View Adopted: 2019.11.08
The authors are of Roma origin and were living in Elbasan, Albania. They were unemployed, and had lived with their families in impromtu housing built without permission by the authorities since the early 1990s. Their residence had been de facto tolerated as if authorities did not recognize the premises was inhabited despite the authors filing for legalization of their dwellings.
On 2 July 2014 the Council of Ministers decided that one of the main roads in Elbasan should be extended as part of access improvements to a nearby stadium. As part of this process, the authorities served the authors of notices to vacate their properties as demolition was necessary to complete the access upgrade.
The authors argued that no remedy was available for them to challenge the eviction notices, and contend that the State had violated articles 7, 17, 23, 26 and 27 read alone, and in conjunction with article 2(3) of the Covenant.
The Committee determined that the matter was not being examined under another procedure of international investigation or settlement as required by Article 5 of the Optional Protocol.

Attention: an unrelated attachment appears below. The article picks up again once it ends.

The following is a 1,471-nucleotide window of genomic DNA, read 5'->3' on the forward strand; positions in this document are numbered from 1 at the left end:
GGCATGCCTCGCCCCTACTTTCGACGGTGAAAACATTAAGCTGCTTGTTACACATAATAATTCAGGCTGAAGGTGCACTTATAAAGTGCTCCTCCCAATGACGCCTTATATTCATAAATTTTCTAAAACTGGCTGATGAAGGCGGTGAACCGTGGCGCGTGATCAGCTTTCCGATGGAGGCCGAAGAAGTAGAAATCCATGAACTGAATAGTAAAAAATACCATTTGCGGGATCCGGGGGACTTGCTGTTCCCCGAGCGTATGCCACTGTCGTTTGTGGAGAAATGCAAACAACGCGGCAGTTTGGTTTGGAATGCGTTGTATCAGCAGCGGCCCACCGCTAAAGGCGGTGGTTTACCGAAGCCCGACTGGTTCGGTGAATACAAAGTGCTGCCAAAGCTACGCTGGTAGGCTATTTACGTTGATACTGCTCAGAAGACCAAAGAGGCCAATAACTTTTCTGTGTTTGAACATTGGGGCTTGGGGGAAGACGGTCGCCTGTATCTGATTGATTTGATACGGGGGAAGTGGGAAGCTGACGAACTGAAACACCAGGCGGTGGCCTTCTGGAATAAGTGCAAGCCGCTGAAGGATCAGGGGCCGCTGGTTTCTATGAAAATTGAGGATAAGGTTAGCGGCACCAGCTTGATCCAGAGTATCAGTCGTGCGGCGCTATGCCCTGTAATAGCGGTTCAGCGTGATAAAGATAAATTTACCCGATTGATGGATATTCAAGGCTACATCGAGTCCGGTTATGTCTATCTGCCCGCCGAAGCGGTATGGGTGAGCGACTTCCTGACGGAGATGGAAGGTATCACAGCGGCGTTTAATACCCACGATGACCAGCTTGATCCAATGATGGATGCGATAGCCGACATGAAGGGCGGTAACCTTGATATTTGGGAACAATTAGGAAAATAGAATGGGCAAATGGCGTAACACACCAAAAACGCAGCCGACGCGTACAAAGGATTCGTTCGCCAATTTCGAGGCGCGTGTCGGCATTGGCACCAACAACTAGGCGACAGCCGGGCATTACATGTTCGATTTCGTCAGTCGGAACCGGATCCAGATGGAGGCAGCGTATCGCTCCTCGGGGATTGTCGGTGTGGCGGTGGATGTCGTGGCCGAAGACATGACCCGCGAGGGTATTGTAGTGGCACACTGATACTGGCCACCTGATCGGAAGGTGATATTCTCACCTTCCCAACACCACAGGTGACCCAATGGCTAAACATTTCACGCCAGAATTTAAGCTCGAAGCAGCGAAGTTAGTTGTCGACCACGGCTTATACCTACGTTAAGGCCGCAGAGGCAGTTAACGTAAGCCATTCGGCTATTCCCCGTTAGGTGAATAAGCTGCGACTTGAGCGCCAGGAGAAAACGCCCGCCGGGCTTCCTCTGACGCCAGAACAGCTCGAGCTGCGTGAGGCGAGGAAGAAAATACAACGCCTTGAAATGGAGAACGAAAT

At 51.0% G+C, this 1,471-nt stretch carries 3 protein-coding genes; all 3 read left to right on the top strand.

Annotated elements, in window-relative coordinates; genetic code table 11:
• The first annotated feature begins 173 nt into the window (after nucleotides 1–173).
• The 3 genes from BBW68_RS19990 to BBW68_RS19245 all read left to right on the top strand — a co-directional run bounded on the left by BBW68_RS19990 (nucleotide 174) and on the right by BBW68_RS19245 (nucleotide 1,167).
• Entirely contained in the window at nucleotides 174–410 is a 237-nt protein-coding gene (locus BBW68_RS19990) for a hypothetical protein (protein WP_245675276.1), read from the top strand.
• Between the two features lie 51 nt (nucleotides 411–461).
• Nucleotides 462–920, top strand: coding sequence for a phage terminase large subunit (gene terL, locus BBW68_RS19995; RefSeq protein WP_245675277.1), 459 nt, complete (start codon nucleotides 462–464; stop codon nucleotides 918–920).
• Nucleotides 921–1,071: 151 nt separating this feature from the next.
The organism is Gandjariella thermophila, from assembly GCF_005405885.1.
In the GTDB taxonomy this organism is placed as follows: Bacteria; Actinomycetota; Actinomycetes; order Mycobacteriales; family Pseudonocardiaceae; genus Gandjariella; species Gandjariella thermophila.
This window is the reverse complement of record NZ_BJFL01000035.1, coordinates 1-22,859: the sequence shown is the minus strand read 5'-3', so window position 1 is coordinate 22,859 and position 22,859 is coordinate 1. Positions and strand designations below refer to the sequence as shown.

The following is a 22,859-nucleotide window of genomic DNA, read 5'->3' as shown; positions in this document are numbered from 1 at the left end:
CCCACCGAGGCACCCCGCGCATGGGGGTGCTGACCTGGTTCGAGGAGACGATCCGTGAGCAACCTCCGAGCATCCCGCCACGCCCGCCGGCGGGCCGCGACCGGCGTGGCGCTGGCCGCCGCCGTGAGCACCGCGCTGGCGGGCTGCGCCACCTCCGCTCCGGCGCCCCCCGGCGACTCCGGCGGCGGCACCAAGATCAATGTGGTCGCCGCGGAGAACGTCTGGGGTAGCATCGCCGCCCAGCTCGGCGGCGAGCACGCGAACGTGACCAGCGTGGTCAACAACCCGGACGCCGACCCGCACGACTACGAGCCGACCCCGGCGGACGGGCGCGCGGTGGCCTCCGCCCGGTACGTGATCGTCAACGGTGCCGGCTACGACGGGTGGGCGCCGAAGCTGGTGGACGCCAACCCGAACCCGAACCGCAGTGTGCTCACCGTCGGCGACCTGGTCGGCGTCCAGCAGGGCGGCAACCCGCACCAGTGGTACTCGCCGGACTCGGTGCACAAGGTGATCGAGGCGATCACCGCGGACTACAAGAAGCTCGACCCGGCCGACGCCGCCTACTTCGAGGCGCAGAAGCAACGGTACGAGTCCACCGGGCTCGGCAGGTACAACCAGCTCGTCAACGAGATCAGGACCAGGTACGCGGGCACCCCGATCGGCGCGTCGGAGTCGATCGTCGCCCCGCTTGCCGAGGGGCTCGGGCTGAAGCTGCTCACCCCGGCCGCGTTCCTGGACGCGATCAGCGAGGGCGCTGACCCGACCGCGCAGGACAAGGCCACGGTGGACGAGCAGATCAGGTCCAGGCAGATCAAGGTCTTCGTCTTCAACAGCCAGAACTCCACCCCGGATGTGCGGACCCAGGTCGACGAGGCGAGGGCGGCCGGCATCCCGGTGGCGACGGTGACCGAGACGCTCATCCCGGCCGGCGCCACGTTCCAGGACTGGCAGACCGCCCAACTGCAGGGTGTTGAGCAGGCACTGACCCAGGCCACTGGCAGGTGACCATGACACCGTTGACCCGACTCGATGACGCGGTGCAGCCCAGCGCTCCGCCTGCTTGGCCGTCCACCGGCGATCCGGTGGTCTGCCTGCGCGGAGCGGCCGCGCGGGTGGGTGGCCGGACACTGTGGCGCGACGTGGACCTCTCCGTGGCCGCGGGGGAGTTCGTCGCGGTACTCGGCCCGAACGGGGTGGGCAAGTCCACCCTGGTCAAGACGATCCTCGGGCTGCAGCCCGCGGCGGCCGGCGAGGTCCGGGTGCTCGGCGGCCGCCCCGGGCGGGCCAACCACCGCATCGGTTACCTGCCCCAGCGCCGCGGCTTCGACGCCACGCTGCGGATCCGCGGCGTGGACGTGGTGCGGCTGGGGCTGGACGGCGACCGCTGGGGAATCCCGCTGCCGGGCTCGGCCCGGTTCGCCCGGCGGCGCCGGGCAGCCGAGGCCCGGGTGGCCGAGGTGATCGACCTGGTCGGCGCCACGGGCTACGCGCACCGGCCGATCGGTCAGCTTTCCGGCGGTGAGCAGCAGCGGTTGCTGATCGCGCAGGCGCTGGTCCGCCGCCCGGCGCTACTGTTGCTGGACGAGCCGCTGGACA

They noted however that while a complainant does not have to exhaust domestic rememdies where they have no chance success, they must exercise the maximum due diligence where there is any available doubt ( V.S. v. New Zealand (CCPR/C/115/D/2072/2011), para. 6.3; Zsolt Vargay v. Canada (CCPR/C/96/D/1639/2007), para. 7.3; and García Perea and García Perea v. Spain, (CCPR/C/95/D/1511/2006), para. 6.2; and B.Z. et al. V. Albania (CCPR/C/121/D/2837/2016), para. 6.4).
In this case, because the author failed to lodge a domestic claim regarding the seizure of property, the Committee considered the communication inadmissible under Article 5(2)(b) of the Optional Protocol.